Opening Summer of 2018: Paul E. Brown Museum and Massillon Tiger Football Museum
Opening in Summer of 2018, this new expansion to the Massillon Museum will celebrate the rich history of football in Massillon and the accomplishments and impact of Paul E. Brown in football and beyond. This new three-story building will be multi-purpose. The first floor will be a flat-floor event space available for rent as well as to host Museum and community events. The second floor of the new building will be home to the new Paul Brown Museum, which will house both permanent and rotating exhibits highlighting a history of Paul Brown and his impact in the NFL, as well as on the legacy of Massillon Tigers football. The third floor of the new building will be home to the administrative offices and climate-controlled archives for the Paul Brown collection. Admission to the Massillon Museum including the new Paul E. Brown Museum will continue to be FREE of charge.
Now Open: Ohio Military Museum Room at MAPS Air Museum
In Summer 2017, the MAPS Air Museum unveiled their second floor expansion to become home to the Ohio Military Museum. The exhibit space tells the story of more than 60 Ohio heroes and includes medals and memorabilia, uniforms and equipment, certificates and citations. Check out this new museum space as well as over 50 types of aircraft on display at MAPS along with interactive exhibits on the history of aviation.
On Exhibit Through March 4: Elijah Pierce: An American Journey at Canton Museum of Art
On display now at the Canton Museum of Art, An American Journey explores the work of self-taught, American folk artist Elijah Pierce (1892 – 1984). Pierce was a prolific African American wood carver known for his brightly painted sculptural panels illustrating biblical stories, moral lessons, historical events, and images from popular culture. This exhibit focuses on 40 major works including Pierce’s most ambitious carving, “Book of Wood” (1932), consisting of seven panels with 33 scenes illustrating the years Christ lived on the earth. Other carvings include works depicting segregation, the Vietnam War, Watergate, and Civil Rights, among others.
In conjunction with the woodcarvings of Elijah Pierce, the Canton Museum of Art is showcasing a special exhibit of African American Masterpieces: Permanent Collection Highlights. The exhibit features paintings and ceramics from the museum's permanent collection created by the American black community between 1945 and 2010. After the Civil War, African American works were slowly accepted in American culture – however, their art was better received in Europe than in America. Today, most major cities have developed museums devoted to African American artists. Important collections of African American art are becoming more prevalent, and this exhibition celebrates the works from the Canton Museum of Art’s permanent collection.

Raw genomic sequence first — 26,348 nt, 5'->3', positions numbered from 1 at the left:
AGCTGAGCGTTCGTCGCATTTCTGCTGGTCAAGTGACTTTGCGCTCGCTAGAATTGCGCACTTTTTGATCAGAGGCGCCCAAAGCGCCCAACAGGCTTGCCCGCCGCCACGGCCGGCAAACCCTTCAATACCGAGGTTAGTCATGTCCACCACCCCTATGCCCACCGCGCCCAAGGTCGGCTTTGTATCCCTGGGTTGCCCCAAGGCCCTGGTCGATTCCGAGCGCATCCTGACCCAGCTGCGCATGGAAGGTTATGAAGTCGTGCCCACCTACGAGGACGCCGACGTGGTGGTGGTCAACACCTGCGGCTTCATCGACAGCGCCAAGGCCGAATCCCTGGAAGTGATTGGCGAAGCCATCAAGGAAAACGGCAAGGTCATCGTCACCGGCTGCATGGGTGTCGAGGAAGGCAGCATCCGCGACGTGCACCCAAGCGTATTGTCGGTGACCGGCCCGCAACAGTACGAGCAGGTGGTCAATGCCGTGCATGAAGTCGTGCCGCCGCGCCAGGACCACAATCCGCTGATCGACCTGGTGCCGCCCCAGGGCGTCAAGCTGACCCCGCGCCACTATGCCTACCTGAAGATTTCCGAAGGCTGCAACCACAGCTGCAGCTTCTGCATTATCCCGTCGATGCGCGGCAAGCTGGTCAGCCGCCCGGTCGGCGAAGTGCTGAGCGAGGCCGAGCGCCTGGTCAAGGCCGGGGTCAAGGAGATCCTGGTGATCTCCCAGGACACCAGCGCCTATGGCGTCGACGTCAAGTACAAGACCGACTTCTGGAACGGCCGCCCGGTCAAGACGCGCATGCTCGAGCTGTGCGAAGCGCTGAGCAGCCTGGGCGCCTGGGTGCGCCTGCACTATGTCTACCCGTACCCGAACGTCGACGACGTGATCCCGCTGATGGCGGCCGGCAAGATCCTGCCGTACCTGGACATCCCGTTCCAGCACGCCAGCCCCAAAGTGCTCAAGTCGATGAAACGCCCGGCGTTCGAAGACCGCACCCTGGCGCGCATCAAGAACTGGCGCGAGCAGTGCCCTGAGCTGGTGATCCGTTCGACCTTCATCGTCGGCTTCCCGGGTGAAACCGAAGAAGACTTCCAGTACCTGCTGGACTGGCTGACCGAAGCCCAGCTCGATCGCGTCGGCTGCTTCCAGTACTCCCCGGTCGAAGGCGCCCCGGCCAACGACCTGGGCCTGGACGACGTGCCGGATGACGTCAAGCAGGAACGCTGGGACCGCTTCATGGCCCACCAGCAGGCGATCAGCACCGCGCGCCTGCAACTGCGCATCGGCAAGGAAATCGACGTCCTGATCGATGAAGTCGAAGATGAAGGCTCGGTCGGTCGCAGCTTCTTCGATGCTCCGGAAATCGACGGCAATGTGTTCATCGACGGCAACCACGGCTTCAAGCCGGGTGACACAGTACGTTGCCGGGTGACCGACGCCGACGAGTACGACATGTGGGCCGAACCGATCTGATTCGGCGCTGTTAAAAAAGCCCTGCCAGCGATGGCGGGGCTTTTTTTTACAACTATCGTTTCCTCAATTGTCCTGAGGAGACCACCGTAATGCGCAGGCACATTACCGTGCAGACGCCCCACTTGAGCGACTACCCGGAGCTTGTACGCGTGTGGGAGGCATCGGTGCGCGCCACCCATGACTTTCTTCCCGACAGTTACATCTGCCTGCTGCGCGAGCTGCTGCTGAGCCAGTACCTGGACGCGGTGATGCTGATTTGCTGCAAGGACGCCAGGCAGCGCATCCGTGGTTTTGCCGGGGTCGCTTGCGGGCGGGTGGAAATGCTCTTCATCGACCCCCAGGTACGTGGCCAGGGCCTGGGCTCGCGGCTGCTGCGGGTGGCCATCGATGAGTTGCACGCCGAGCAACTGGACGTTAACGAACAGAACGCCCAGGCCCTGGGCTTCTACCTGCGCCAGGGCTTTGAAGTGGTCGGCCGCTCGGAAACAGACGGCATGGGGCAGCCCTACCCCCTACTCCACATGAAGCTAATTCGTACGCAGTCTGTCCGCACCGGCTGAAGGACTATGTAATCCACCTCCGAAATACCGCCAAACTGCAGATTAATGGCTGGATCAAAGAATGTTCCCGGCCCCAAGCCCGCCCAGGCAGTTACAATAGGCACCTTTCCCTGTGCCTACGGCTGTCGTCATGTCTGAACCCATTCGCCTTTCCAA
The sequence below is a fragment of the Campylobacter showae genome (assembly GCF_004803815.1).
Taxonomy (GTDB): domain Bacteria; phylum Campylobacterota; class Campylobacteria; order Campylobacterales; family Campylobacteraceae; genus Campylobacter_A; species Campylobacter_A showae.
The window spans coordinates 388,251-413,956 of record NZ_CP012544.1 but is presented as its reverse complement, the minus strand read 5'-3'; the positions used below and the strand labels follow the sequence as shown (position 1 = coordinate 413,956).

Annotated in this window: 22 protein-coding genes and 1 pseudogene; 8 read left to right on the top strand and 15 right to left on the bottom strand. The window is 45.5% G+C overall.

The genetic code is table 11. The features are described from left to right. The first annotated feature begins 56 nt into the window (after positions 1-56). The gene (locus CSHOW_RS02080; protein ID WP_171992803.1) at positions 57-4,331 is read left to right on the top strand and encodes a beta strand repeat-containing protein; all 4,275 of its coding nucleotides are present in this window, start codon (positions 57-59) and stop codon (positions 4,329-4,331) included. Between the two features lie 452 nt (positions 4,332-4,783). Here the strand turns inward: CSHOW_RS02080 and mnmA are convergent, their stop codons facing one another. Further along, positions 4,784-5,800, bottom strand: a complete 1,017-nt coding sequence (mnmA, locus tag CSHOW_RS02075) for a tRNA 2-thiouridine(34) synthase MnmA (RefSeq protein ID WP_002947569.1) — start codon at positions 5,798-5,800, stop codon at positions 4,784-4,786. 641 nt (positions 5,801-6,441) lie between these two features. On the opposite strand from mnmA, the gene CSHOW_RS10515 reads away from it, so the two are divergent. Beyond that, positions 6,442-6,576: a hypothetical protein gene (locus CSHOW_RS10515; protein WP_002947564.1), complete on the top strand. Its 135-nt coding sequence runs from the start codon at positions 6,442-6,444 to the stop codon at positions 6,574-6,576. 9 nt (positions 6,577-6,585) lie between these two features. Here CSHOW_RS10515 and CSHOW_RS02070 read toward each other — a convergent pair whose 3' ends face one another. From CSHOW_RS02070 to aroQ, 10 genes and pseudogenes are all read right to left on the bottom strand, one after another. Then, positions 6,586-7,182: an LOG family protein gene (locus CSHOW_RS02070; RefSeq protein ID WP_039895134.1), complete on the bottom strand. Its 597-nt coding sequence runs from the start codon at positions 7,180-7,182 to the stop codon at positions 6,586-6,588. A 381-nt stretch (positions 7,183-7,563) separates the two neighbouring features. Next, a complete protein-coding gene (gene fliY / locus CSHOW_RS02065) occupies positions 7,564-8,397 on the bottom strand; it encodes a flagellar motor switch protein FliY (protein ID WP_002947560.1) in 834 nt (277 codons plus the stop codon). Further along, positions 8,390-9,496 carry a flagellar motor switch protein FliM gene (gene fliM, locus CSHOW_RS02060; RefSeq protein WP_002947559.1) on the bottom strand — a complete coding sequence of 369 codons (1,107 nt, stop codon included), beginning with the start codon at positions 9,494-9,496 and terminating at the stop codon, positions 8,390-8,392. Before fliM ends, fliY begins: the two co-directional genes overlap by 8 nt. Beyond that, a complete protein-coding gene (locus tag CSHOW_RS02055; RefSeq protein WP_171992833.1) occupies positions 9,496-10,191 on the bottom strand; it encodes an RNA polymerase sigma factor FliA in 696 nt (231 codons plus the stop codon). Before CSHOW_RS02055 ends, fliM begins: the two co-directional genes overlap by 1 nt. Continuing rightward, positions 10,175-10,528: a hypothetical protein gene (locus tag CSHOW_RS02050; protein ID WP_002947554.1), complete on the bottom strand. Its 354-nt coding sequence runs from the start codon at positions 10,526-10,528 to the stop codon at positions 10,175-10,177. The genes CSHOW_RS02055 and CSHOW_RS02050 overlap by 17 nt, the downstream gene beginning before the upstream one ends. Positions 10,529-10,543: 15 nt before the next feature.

April 26-July 15: African Menagerie - The Inquisition at Canton Museum of Art
Experience this touring exhibit at the Canton Museum of Art that will let audiences discover and explore the plight of African wildlife species. Featured is celebrated American artist Brian Jarvi, whose works have won numerous awards from national and international animal conservation agencies, including the Safari Club’s International Artist of the Year. Central to this exhibit are seven, visually interlocking panels, more than 36 ft. in length, including a ten-foot by five-foot centerpiece; plus 100 related research sketches and mixed media studies. The works help to call attention to Earth’s wildlife extinction crisis.
March 2-April 29: Frank Lloyd Wright: Architecture of the Interior at McKinley Presidential Library & Museum
Opening in March at the McKinley Presidential Library & Museum is the Frank Lloyd Wright: Architecture of the Interior traveling exhibition, exploring the design of Frank Lloyd Wright’s houses and featuring reproduction drawings, photographs, and photographic murals that explore what many consider Wright’s greatest architectural accomplishment. The exhibition illustrates the myriad—both obvious and subtle— ways Wright created the visual character of interior space along with the objects within it as essential details of the larger whole.